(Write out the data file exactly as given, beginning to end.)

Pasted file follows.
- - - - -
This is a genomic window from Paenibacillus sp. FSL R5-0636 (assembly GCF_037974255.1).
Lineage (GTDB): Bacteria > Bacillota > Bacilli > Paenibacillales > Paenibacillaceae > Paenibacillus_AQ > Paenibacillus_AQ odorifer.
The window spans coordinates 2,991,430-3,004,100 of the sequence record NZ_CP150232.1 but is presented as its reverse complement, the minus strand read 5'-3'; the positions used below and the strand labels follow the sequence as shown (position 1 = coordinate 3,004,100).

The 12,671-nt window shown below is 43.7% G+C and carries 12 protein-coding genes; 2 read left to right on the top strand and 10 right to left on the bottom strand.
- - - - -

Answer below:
This is a genomic window from Paenibacillus sp. FSL R5-0636 (assembly GCF_037974255.1).
Lineage (GTDB): Bacteria > Bacillota > Bacilli > Paenibacillales > Paenibacillaceae > Paenibacillus_AQ > Paenibacillus_AQ odorifer.
The window spans coordinates 2,991,430-3,004,100 of the sequence record NZ_CP150232.1 but is presented as its reverse complement, the minus strand read 5'-3'; the positions used below and the strand labels follow the sequence as shown (position 1 = coordinate 3,004,100).

The 12,671-nt window shown below is 43.7% G+C and carries 12 protein-coding genes; 2 read left to right on the top strand and 10 right to left on the bottom strand.